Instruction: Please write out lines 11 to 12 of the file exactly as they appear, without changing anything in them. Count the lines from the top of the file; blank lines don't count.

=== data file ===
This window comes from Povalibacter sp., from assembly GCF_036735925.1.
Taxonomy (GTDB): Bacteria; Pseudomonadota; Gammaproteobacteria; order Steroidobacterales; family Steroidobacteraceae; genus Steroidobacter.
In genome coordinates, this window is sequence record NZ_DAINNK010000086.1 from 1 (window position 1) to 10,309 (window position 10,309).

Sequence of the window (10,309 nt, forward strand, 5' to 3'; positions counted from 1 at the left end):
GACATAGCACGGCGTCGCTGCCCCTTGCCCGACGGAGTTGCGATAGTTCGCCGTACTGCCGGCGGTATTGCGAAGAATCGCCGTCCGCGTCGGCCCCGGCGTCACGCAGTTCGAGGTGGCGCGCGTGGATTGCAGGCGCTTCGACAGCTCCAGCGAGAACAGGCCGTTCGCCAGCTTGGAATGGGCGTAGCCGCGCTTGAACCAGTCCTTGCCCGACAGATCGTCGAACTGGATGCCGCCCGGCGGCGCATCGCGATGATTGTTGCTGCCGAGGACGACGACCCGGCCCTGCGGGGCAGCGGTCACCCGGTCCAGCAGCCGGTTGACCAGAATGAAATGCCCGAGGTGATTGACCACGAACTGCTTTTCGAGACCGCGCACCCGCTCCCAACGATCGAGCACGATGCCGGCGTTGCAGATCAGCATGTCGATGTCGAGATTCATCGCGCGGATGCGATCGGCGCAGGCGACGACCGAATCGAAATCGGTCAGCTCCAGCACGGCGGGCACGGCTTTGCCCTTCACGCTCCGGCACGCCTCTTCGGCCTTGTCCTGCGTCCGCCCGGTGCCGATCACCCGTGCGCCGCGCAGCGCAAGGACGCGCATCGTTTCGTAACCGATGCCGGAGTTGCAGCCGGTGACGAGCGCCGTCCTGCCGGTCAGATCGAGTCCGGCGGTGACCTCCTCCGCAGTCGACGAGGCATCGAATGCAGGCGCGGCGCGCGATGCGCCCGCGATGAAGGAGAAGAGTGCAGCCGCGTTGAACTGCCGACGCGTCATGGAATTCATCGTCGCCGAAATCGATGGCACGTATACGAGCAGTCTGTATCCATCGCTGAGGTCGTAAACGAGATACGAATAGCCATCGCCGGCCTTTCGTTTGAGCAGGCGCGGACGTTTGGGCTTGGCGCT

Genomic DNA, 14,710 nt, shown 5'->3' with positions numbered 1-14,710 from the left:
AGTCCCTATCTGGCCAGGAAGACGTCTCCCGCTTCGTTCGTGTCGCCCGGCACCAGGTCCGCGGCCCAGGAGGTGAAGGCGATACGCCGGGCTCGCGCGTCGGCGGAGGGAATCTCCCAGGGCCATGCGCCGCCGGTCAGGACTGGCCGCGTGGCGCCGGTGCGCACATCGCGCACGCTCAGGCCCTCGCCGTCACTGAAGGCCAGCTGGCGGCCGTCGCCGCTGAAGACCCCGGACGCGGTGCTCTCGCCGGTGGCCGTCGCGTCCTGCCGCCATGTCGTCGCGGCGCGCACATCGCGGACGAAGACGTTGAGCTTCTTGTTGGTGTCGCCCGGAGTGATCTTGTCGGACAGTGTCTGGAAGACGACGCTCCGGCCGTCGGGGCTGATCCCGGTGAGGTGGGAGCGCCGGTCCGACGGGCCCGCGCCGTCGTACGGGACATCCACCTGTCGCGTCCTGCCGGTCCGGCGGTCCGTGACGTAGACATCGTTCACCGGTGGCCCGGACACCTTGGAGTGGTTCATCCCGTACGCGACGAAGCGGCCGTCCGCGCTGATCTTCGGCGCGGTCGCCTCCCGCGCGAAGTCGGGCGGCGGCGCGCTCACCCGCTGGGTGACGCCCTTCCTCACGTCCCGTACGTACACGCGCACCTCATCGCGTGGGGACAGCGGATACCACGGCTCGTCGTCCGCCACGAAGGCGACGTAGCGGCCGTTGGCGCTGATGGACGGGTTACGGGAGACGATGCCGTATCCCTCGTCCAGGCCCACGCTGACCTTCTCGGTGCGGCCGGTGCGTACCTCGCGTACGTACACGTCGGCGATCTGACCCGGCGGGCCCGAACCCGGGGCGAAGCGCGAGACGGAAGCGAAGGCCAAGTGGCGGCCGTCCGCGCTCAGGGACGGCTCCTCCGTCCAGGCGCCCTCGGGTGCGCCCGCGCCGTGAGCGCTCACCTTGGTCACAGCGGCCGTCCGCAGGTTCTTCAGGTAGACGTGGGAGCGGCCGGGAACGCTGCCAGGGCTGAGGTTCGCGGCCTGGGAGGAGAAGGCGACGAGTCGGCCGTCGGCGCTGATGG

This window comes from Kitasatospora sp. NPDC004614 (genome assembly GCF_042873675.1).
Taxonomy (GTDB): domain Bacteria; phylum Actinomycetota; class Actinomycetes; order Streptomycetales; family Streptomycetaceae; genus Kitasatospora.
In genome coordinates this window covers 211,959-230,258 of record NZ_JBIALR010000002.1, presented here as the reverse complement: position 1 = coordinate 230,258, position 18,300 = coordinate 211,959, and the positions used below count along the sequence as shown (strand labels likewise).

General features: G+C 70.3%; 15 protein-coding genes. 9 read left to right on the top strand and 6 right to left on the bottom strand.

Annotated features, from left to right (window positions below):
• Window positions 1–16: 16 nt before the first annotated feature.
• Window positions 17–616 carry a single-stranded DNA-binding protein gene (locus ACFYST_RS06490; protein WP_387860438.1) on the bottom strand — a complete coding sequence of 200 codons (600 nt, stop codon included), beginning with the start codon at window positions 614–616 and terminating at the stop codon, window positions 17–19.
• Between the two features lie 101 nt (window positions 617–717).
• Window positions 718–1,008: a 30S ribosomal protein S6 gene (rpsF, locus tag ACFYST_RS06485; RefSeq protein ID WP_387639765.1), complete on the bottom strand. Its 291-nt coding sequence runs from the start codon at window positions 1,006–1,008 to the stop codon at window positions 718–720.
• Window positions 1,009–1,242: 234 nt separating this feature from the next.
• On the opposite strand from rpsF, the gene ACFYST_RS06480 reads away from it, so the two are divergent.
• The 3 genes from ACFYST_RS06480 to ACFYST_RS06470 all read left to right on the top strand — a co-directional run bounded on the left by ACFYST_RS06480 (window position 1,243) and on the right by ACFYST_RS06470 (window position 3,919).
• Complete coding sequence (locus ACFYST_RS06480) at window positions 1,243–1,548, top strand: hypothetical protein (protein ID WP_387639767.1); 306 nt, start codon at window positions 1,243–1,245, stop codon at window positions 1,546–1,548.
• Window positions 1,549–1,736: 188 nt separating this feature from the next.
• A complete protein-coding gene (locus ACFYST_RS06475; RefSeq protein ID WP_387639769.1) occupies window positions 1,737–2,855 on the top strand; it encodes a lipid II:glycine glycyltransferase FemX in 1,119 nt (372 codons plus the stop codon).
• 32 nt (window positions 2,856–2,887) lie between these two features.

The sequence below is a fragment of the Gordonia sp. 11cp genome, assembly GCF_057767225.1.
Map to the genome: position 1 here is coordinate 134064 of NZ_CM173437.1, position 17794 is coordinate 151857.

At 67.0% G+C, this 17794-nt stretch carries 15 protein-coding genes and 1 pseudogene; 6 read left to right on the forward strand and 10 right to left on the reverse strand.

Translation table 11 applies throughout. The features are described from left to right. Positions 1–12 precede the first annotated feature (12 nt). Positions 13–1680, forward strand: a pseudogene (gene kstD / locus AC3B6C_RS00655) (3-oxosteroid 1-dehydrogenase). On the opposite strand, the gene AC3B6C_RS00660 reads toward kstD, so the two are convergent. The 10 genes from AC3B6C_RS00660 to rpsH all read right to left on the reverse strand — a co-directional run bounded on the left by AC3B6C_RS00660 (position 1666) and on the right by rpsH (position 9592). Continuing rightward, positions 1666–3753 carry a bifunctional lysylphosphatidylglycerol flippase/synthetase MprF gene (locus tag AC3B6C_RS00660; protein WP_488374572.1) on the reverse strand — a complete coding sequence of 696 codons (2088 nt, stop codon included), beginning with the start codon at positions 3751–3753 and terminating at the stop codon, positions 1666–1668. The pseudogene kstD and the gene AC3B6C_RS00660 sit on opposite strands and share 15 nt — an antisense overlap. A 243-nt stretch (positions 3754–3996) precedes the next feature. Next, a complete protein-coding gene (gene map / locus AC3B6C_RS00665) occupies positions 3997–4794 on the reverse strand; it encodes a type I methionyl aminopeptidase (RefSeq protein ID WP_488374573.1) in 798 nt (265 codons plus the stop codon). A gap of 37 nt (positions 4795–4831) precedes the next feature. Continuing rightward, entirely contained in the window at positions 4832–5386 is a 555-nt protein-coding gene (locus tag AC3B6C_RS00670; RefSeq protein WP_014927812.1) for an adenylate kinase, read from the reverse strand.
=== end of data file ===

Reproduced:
General features: G+C 70.3%; 15 protein-coding genes. 9 read left to right on the top strand and 6 right to left on the bottom strand.

Annotated features, from left to right (window positions below):